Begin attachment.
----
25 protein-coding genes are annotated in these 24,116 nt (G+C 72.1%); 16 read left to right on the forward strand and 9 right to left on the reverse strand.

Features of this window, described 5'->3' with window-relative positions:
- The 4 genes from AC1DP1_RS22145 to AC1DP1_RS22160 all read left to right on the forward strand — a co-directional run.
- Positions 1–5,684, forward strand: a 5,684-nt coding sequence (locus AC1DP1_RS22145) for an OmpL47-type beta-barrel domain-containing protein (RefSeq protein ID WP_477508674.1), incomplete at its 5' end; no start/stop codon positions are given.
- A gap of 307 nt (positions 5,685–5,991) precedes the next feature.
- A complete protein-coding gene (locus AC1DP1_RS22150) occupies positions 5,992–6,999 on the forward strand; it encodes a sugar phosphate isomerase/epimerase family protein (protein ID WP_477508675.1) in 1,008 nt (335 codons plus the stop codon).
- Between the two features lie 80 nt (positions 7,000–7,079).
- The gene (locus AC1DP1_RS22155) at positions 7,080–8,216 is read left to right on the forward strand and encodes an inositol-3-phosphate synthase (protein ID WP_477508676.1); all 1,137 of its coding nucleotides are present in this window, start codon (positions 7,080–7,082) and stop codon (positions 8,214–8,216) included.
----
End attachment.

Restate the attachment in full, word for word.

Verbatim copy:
25 protein-coding genes are annotated in these 24,116 nt (G+C 72.1%); 16 read left to right on the forward strand and 9 right to left on the reverse strand.

Features of this window, described 5'->3' with window-relative positions:
- The 4 genes from AC1DP1_RS22145 to AC1DP1_RS22160 all read left to right on the forward strand — a co-directional run.
- Positions 1–5,684, forward strand: a 5,684-nt coding sequence (locus AC1DP1_RS22145) for an OmpL47-type beta-barrel domain-containing protein (RefSeq protein ID WP_477508674.1), incomplete at its 5' end; no start/stop codon positions are given.
- A gap of 307 nt (positions 5,685–5,991) precedes the next feature.
- A complete protein-coding gene (locus AC1DP1_RS22150) occupies positions 5,992–6,999 on the forward strand; it encodes a sugar phosphate isomerase/epimerase family protein (protein ID WP_477508675.1) in 1,008 nt (335 codons plus the stop codon).
- Between the two features lie 80 nt (positions 7,000–7,079).
- The gene (locus AC1DP1_RS22155) at positions 7,080–8,216 is read left to right on the forward strand and encodes an inositol-3-phosphate synthase (protein ID WP_477508676.1); all 1,137 of its coding nucleotides are present in this window, start codon (positions 7,080–7,082) and stop codon (positions 8,214–8,216) included.